Boston, MA—Hearts On Fire proved their dedication to all women by partnering with Girls Inc. in 2018, a national organization dedicated to serving underprivileged girls in North America. 

Hearts on Fire partnered with a team from Girls Inc. to conceptualize, design, and develop a new collection of jewelry. A portion of the proceeds will go back to Girls Inc. to continue its mission of building strong, smart, and bold girls through mentoring and research-based programming.

2019_3_14_FinalProduct.JPGGirls from Girls Inc.’s in Lynn, Mass., worked together with Hearts On Fire to design the new capsule collection, collaborating every step of the way from initial concept to generating computer animated design models of the designs, 3D printing the molds, and creating the finished jewelry. Additionally, the girls were exposed to marketing and sales techniques that will help sell the collection this spring.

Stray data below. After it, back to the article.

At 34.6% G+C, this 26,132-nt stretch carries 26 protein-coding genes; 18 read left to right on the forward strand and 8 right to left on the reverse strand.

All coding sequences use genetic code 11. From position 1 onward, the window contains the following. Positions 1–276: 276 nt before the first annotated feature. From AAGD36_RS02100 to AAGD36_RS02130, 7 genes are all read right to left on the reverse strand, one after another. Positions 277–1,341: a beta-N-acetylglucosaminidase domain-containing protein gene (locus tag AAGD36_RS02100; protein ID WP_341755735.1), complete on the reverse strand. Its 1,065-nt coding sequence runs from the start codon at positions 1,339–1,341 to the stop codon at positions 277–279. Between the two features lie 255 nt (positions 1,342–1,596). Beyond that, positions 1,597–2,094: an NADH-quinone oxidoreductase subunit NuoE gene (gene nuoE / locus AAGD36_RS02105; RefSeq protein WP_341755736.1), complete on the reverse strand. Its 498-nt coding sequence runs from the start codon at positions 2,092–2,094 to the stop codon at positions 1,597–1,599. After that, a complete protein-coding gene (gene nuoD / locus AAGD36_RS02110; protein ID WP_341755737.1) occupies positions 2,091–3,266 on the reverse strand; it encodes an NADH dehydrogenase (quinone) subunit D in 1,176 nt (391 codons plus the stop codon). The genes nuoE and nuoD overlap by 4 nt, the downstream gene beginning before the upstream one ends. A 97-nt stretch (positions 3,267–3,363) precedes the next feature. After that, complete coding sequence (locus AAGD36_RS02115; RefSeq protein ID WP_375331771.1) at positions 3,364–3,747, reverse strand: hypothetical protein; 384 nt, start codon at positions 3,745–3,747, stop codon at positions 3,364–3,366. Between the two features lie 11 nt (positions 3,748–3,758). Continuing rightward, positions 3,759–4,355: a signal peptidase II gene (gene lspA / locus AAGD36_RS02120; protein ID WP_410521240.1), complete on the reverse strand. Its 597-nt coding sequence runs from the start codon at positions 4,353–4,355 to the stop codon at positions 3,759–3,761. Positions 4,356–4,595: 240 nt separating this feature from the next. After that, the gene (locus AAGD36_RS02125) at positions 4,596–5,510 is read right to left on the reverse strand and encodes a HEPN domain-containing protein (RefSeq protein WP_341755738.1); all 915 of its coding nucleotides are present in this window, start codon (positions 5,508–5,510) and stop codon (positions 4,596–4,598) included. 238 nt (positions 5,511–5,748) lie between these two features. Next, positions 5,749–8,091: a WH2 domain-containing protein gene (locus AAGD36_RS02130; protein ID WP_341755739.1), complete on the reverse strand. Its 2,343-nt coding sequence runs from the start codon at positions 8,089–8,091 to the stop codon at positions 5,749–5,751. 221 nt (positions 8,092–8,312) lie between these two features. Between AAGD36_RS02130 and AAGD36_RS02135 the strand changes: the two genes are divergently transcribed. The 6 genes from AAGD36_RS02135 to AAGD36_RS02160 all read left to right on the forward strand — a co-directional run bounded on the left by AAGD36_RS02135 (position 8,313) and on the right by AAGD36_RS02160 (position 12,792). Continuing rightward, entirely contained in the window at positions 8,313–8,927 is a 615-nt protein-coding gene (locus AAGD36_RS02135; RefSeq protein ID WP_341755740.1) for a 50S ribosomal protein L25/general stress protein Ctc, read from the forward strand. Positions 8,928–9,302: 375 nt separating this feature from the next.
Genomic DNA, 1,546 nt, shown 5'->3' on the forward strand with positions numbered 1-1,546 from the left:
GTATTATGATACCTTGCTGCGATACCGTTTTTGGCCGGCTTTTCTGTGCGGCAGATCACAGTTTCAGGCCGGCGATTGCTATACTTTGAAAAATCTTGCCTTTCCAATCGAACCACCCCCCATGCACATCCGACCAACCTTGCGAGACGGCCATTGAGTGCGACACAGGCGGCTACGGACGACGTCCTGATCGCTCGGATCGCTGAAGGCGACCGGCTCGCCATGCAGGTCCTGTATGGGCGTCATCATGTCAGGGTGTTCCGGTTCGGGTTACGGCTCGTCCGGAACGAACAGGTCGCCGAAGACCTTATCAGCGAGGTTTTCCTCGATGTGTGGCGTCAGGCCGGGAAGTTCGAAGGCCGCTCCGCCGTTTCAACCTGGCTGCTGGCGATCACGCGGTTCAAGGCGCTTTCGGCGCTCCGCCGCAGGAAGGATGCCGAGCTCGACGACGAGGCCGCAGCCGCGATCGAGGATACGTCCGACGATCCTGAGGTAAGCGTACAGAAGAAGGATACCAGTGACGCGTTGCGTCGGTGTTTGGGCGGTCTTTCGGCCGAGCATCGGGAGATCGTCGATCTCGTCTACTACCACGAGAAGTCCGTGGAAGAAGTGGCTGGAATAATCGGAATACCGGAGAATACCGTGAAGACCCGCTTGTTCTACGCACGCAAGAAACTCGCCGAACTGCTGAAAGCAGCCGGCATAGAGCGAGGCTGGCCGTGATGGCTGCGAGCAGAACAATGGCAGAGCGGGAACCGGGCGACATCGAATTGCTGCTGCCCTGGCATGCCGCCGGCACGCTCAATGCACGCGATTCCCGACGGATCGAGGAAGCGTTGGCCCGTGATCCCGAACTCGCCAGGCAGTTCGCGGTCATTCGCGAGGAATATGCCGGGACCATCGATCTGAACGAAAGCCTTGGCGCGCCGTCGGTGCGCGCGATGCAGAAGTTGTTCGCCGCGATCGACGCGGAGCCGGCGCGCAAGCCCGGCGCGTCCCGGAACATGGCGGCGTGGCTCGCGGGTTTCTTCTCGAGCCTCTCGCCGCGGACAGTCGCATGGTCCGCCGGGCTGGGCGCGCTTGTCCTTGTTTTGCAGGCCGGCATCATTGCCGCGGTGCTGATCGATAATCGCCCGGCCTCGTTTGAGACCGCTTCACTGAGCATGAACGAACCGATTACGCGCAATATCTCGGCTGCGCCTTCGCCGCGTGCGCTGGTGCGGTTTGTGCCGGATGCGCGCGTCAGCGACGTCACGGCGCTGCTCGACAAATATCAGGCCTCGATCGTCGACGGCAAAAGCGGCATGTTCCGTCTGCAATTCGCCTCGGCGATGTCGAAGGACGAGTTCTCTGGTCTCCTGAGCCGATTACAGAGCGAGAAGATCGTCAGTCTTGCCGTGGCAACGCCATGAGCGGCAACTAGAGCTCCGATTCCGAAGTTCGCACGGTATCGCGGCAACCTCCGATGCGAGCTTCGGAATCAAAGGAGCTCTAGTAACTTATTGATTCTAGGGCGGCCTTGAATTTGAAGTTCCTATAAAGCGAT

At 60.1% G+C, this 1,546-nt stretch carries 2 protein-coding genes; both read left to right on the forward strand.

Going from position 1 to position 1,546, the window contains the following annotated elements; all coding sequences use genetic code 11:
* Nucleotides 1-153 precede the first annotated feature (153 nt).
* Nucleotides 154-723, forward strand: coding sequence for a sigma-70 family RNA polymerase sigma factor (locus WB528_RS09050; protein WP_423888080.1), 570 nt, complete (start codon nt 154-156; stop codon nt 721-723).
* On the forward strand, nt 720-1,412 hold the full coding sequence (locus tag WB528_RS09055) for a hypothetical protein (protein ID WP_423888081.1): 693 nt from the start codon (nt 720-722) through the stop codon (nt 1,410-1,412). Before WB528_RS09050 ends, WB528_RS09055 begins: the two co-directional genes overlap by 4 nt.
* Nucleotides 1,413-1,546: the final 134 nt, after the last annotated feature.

“At the first session, we did different activities to make sure they felt comfortable with us,” says Trisha Spillane, senior director of public relations and marketing for Chow Tai Fook North America. “They literally drew circles and pulled imagery out of magazines and created their own mood boards. It was so cool.

The collection was unveiled on International Women’s Day, March 8, 2019.

“Like every real diamond, every young woman has an inner beauty, sparkle, and energy that is both unmistakable and impossible to imitate. Girls Inc. nurtures this inner light, allowing it to take form and truly shine to its greatest potential,” said Stephanie Evans Greene, vice president of marketing for Hearts On Fire. “We’re thrilled to continue our work with Girls Inc. in this latest initiative and we’re looking forward to showing off the girls’ hard work with this collection.”

One of the girls from Girls Inc., Emely Gomez, had a mood board that was bursting with bright hues and color. Hearts on Fire, a company that usually only uses diamonds, incorporated rubies into their Girls Inc. Lorelei collection—a true representation of how deeply involved in the process the young designers were.

“Not only did red represent the Girls Inc. color, but it made me feel heard when my idea was able to be implemented in the design,” says Gomez. “It was a new experience for me. It definitely opened my mind to new things and exposed me to different careers while I was doing it.”

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